Now don't be getting your hopes up just yet as the patent in question doesn't explicitly state it's about PlayStation 5. At the moment, however, there's very little else that it could refer to other than its backwards compatibility.
Well, very little else that we know of, as it's possible that Sony are referring to something else. That being said, the patent filing lists the name of Mark Cerny, lead architect on PS4 and some other distinctly-Sony names, so you do the math.
If you've been following Sony's PlayStation iterations through the years, you probably know that backwards compatibility wasn't even a phrase in the days of PlayStation 2. For the most part, you just put in the disc and it worked, no Todd Howard pun intended.
Unfortunately, once Sony sold out their initial supplies of PlayStation 3 consoles, which were backwards compatible thanks to some traces of resemblance to PS2's architecture, everything changed. Except for the war. Yeah, that one was intended.
Come PlayStation 4, backwards compatibility went from a phrase to a highly requested feature and had there not been for some insurmountable hardware challenges in full implementation thereof, Sony would've been flogging it like there's no tomorrow.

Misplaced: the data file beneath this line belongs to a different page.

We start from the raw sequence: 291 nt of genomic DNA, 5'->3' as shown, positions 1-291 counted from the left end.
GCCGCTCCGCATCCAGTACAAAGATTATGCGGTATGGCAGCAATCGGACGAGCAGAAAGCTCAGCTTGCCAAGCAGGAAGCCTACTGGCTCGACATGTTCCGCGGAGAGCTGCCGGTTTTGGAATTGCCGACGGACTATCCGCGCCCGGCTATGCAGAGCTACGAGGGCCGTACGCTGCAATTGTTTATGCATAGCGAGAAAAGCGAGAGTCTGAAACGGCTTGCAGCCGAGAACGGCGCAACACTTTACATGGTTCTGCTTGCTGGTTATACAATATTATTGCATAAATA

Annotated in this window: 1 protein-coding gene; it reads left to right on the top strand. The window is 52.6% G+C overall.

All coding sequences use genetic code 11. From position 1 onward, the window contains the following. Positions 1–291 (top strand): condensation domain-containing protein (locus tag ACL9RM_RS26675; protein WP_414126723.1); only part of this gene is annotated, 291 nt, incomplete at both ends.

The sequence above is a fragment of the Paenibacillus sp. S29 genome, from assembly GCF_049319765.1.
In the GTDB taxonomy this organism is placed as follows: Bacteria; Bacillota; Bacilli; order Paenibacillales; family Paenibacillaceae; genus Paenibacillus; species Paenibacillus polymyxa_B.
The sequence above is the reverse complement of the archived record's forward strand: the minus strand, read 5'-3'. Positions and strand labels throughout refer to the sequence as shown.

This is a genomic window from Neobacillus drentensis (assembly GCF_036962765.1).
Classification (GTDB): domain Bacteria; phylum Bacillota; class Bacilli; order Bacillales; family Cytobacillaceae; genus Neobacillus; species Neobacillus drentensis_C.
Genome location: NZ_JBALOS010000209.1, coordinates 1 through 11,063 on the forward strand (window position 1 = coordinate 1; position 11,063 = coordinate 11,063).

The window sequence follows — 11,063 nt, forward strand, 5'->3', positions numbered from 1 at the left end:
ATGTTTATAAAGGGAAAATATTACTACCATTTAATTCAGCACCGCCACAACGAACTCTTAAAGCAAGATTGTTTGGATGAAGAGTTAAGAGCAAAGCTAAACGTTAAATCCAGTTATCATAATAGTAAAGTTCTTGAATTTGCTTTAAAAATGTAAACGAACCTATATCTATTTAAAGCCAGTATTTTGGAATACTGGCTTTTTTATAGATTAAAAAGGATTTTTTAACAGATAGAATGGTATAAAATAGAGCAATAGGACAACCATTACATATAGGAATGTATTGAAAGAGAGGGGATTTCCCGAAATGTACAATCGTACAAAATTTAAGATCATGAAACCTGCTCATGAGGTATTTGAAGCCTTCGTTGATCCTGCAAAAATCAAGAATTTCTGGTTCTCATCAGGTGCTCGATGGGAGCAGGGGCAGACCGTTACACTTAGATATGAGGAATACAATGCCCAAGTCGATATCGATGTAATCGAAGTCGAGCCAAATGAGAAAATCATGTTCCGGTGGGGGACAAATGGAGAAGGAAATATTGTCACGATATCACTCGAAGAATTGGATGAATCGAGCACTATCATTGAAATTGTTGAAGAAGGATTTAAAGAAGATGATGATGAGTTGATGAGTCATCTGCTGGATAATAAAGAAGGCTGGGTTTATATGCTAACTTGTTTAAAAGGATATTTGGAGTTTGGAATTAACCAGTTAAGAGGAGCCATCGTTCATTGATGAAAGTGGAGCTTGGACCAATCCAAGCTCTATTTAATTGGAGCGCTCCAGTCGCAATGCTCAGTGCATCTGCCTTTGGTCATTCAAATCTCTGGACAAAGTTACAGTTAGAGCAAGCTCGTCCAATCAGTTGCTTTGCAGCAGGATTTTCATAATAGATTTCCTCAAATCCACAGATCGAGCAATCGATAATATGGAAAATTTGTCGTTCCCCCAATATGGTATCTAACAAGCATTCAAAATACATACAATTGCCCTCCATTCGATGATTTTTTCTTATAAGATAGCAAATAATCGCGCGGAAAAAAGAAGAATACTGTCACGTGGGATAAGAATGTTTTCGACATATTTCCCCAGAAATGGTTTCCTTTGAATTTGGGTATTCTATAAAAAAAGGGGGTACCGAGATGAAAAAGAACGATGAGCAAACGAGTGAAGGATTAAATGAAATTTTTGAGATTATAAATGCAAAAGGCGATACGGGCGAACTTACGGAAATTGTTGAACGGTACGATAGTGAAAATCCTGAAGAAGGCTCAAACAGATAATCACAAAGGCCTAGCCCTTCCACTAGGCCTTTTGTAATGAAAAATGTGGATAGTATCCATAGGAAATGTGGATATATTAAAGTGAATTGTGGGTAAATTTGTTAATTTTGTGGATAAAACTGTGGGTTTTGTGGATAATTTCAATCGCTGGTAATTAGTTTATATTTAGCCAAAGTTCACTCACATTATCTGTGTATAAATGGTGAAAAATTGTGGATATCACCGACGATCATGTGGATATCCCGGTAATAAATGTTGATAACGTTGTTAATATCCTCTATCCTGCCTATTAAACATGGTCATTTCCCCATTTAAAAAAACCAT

It seems like Sony may be doing just that, as the patent speaks of methods to eliminate errors in synchronisation between newer and older devices. In such a scenario, PlayStation 5 would actively detect and adapt to the hardware demands of a given game, eliminating the current problems of mismatched communication between consoles.
Even though we're still in the realm of speculation, seeing as how the patent never mentions consoles by name, fans seem to be pretty excited over the possibility. Heck, we've even seen some Xbox One owners say they'd buy one if they address backwards compatibility.
And to be honest, it's hard not to get excited over that, because the concept alone means you can play decades of games on a single device. Of course, they could also buy a PC but we're not getting into that now.